Criteria for considering studies for this review

Types of studies

Randomized controlled intervention trials will be considered for inclusion. Studies published as abstracts will only be included if the authors can be reached for further information to allow for evaluation of quality and main outcomes.

Types of participants

Adult patients (> 18 years of age) with Crohn’s disease (as defined by the included studies) will be considered for inclusion. Clinical remission or quiescent disease is often defined by the Crohn's Disease Activity Index (CDAI). Patients with active (e.g. CDAI > 150) or quiescent disease (defined as mild or absent symptoms prior to entering the study or by a CDAI < 150) will be included. Patients with surgically-induced remission will be excluded.

Types of interventions

Studies comparing any form of cannabis or its cannabinoid derivatives (natural or synthetic) to placebo or an active therapy for Crohn’s disease will be included. We will also include studies that assess different cannabis or cannabinoid doses, and analyze dose response.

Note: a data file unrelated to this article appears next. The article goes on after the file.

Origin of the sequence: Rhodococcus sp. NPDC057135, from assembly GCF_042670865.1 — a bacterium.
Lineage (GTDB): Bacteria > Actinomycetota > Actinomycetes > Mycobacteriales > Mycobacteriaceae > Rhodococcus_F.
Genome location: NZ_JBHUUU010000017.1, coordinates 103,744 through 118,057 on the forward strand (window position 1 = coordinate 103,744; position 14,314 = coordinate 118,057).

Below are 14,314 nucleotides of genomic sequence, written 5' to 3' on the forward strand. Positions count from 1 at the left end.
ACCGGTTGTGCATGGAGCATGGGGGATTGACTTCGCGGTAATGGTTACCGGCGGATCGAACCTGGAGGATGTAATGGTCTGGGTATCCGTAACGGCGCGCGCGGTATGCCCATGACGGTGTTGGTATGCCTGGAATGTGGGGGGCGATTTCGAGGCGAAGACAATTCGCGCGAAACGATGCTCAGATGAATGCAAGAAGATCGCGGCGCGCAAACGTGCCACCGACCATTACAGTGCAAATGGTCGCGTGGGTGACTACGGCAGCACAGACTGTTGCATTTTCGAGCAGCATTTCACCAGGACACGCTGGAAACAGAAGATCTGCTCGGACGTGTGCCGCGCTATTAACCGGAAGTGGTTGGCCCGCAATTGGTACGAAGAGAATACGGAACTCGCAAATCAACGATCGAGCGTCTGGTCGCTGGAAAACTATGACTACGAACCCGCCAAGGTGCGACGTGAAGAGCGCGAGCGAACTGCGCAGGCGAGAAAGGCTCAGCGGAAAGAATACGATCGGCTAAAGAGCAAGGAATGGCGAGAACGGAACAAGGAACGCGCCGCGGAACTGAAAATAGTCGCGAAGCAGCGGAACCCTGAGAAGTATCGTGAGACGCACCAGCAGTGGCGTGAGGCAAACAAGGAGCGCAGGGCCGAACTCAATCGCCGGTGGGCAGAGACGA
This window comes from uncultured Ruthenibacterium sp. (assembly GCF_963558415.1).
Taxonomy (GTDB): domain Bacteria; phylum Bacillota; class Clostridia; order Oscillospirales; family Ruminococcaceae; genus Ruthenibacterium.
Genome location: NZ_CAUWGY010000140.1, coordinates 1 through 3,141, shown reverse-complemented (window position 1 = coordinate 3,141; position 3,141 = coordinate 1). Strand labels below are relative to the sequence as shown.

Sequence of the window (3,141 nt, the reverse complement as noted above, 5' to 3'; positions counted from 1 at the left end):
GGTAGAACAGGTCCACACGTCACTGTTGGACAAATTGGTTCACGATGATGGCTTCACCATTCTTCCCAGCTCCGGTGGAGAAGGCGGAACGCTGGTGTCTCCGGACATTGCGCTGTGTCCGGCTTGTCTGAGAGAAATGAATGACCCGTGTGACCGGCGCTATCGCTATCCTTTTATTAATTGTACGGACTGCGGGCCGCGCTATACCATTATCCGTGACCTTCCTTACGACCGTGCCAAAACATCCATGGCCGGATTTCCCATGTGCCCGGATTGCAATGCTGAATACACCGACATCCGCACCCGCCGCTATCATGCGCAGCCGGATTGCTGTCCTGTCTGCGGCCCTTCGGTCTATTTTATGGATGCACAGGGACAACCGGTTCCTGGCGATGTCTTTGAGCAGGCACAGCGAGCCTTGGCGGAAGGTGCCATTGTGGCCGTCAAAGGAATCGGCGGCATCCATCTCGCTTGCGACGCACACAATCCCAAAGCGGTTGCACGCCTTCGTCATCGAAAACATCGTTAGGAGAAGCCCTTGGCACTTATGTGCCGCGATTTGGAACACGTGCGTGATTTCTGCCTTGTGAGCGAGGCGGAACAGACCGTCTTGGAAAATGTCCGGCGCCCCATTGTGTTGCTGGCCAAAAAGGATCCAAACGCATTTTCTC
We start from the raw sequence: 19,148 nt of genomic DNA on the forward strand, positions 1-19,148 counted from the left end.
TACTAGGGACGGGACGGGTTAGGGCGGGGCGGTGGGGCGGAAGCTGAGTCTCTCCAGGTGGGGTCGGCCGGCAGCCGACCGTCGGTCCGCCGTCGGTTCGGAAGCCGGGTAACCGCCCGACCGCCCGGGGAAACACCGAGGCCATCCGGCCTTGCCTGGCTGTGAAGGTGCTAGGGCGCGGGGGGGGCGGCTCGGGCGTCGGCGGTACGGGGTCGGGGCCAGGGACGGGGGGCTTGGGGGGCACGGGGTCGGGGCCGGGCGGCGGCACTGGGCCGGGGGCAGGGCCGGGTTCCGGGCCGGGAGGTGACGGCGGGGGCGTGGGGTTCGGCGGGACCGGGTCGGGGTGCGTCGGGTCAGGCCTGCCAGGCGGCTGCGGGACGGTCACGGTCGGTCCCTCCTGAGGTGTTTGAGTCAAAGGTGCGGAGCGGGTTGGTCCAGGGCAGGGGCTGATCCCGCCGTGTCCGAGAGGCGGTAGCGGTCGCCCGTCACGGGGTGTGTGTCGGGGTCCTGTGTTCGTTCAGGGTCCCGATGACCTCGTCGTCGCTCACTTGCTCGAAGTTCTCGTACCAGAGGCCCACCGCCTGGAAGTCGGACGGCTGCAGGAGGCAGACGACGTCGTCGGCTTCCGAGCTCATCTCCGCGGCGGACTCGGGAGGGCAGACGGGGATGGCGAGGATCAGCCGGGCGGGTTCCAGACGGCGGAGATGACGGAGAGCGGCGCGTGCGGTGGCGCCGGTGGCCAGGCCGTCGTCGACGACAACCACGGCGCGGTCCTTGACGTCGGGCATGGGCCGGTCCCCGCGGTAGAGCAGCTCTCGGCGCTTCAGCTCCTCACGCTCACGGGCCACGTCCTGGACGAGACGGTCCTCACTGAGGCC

Types of outcome measures

Primary outcomes

The primary outcome will be remission at study endpoint for induction of remission studies (as defined by a CDAI < 150) and relapse (e.g. CDAI > 150) at study endpoint for maintenance studies. Any validated scoring system such as the CDAI or Disease Activity Score (DAS) will be included.

Secondary outcomes

Secondary outcomes will include:

1. Endoscopic remission;

2. Endoscopic improvement;

3. Histological response;

4. Quality of life;

5. CRP and fecal calprotectin measurements;

6. Adverse events;

7. Serious adverse events;

8. Withdrawal due to adverse events; and

9. Cannabis dependence and withdrawal effects.

Search methods for identification of studies

Electronic searches

We will search the following databases from inception to date:

1. MEDLINE (Ovid);

2. EMBASE (Ovid);

3. The Cochrane IBD Group Specialized Register; and

4. CENTRAL.

Searching other resources

Conference proceedings will be searched to identify studies published in abstract form. We will also search the references of applicable studies and systematic reviews to identify additional studies. We will search ClinicalTrials.gov and the EU Clinical Trials Register to identify ongoing studies.

Data collection and analysis

Selection of studies